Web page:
Recognizing is not Ridiculing

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We live in a beautifully diverse world. Our brothers and sisters in humanity come in all colors and shapes and sizes. There are skin tones of black and brown and white and yellow. Some of us are thin, some are fat, some are tall, some are short. Some of us have straight hair, some have big-curl hair, and some have tight-kink hair. And every description, every variation is a testament to God’s Power and Grace and His Mercy on us—that we are so blessed to be given the opportunity to experience these differences, so that we can learn from them.

So why is there a sensitivity to some of the terms I used above? Why did you wince when I said fat, but not when I said thin? Why are some of you reading on, waiting to see how I plan to use black and if I might use it in a demeaning manner?

If I go for a walk with a child, I expect her to point out the differences in the tree trunks we come across. I’ll encourage her to notice that some trunks are so thick we could only encircle them by forming a human chain around the tree, and others are so thin that one person could succeed in wrapping her arms around them. One is thin, the other is thick. Some leaves are green, some are yellow, some are red, orange, purple. I, like you, will encourage that child to see the variety, because to see the world clearly, you have to notice the variety.  We notice. Our children notice. They notice when someone is tall or short, thin or fat. They notice people of different colors and the different ways people dress. And that is a good thing. We have to celebrate diversity and we can’t do that if we pretend not to see it.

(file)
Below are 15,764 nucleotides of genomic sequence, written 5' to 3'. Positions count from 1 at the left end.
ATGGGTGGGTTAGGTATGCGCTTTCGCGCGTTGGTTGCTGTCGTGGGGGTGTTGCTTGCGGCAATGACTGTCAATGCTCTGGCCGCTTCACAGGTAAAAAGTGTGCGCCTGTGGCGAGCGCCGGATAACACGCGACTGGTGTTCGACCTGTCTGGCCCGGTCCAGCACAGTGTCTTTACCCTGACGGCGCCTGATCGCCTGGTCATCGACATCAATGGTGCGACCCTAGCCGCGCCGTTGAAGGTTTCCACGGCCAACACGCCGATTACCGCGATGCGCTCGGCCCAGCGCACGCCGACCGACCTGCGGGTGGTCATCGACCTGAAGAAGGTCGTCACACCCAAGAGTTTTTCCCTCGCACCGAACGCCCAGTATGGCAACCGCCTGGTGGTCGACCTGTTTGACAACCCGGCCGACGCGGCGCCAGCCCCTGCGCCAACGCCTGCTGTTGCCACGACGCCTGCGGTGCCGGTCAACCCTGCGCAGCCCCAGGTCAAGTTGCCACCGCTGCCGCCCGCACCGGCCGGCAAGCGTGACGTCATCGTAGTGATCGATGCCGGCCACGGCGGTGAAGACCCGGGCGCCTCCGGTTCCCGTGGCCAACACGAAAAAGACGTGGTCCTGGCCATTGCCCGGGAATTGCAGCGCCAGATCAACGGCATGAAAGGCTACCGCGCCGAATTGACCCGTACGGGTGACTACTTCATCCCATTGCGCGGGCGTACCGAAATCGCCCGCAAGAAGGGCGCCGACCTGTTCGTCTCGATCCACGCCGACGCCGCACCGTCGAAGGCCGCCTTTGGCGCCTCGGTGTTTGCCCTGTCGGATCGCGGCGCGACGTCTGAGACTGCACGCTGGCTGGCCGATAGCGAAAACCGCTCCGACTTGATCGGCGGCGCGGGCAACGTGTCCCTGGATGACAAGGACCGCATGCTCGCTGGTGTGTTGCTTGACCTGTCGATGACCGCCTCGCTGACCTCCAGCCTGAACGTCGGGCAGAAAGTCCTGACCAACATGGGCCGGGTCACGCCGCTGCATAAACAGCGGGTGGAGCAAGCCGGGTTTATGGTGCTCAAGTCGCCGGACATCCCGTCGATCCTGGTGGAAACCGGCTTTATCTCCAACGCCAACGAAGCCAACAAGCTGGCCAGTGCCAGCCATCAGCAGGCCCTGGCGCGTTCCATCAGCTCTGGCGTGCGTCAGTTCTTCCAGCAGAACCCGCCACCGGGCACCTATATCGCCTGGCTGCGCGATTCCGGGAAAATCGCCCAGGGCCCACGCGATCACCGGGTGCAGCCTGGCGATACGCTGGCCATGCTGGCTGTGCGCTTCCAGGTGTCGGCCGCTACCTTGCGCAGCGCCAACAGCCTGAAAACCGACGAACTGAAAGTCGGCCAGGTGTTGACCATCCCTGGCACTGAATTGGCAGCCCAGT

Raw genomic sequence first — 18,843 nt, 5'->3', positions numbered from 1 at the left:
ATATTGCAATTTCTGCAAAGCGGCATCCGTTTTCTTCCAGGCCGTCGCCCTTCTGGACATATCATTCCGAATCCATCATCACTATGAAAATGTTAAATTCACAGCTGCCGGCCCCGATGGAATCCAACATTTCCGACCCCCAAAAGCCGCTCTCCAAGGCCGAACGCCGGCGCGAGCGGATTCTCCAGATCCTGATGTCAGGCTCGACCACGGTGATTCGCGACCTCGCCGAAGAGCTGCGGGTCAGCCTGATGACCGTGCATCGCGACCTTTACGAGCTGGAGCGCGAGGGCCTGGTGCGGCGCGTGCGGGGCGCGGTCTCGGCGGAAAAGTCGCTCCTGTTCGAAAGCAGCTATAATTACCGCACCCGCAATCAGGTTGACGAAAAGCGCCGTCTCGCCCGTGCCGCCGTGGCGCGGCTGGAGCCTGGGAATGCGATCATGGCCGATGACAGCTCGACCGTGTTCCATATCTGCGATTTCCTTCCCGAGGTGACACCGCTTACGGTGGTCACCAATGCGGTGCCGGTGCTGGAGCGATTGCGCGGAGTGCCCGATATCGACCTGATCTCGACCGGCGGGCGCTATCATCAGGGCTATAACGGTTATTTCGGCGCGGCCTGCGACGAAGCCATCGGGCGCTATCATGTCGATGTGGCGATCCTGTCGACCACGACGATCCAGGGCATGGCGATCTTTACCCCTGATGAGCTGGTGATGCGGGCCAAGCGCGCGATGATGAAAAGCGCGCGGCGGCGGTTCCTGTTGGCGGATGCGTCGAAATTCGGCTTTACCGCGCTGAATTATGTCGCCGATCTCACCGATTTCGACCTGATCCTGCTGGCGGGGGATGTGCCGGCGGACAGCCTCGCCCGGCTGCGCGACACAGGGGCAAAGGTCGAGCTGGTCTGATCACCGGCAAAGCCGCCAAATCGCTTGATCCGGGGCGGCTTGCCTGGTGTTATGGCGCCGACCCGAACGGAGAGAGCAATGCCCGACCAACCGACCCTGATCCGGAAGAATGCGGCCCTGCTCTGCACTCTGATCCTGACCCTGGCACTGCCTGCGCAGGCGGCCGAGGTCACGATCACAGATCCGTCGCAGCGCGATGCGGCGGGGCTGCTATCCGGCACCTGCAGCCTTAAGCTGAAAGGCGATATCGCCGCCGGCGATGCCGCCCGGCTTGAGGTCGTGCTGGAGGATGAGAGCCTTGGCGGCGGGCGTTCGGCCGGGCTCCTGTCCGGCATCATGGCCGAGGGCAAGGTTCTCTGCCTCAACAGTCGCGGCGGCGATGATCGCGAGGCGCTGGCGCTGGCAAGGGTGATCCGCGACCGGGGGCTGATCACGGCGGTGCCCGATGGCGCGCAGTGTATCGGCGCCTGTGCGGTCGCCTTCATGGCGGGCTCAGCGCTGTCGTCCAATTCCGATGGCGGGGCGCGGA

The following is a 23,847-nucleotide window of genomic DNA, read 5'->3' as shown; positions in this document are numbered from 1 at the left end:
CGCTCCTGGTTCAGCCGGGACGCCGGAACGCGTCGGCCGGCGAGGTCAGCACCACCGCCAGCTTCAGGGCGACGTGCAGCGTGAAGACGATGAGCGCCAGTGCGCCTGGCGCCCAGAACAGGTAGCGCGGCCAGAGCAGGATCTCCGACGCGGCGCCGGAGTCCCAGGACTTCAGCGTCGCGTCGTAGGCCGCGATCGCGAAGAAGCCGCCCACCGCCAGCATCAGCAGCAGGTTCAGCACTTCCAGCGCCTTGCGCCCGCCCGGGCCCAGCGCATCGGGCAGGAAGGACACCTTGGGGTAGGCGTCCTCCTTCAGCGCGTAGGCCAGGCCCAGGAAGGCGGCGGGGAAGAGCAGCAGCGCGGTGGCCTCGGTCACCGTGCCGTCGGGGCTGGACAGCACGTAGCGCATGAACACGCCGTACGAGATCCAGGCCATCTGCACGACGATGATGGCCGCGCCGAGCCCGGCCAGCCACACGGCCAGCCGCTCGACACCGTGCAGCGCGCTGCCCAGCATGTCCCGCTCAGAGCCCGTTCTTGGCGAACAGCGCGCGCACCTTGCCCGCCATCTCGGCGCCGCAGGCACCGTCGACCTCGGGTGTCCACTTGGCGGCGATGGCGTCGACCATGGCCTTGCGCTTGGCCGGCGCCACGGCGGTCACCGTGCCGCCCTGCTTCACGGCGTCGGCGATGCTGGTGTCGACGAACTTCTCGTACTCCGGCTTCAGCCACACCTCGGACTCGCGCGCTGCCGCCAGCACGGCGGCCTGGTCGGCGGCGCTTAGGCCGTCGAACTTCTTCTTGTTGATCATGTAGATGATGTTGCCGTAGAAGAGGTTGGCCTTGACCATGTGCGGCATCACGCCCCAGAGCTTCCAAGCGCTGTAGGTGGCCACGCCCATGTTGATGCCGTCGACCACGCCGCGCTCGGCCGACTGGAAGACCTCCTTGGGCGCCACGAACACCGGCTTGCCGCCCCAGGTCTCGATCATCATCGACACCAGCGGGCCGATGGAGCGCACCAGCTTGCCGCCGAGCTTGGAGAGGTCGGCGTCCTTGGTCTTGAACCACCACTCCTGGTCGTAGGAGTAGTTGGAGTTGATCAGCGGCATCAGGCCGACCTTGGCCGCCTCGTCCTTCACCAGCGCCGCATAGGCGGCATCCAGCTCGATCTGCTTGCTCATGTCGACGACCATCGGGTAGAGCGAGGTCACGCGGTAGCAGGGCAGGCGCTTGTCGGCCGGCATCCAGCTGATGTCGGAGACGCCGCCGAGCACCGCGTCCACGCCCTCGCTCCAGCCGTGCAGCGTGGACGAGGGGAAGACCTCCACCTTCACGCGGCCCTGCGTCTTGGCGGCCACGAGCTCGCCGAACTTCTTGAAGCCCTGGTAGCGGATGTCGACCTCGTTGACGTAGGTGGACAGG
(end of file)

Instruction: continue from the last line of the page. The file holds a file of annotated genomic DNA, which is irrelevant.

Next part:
But there are certain traits that we tend to tell our children not to point out, because doing so is considered rude. Particularly, I’m referring to the term fat. Thin and fat, like tall and short, are relative. We can’t know one without knowing the other. The problem with fat is that it has often been used to demean and dehumanize. Society continues to sell the idea that larger bodies are not as desirable as thinner ones. I am not saying that is okay. I am not saying it is acceptable to laugh and point at someone and say they are ‘as large as a house’ or ‘as fat as a pig’ or any other derogatory phrase. What I am saying is that not every observation of fat is dehumanizing.

In one of my books, I had a brief exchange between the protagonist and her sons where they were brainstorming gift ideas for the boys’ grandmother. One of the kids says something like, “Grandma LOVES food.” The mom, trying to get what their gift idea would be according to that comment, says, “So we should make her a lot of food?” The kids laugh at their mom’s ridiculous suggestion and say, “No, mama, Grandma is fat enough.” It was meant to be a chuckle for readers, the way little kids say exactly what’s on their minds. It was meant to be a family moment, where the reader sees how much thought this family is putting in to finding the right gift for their beloved Grandma. It was not meant to be dehumanizing or derogatory in any way. And I still maintain that it was neither of these.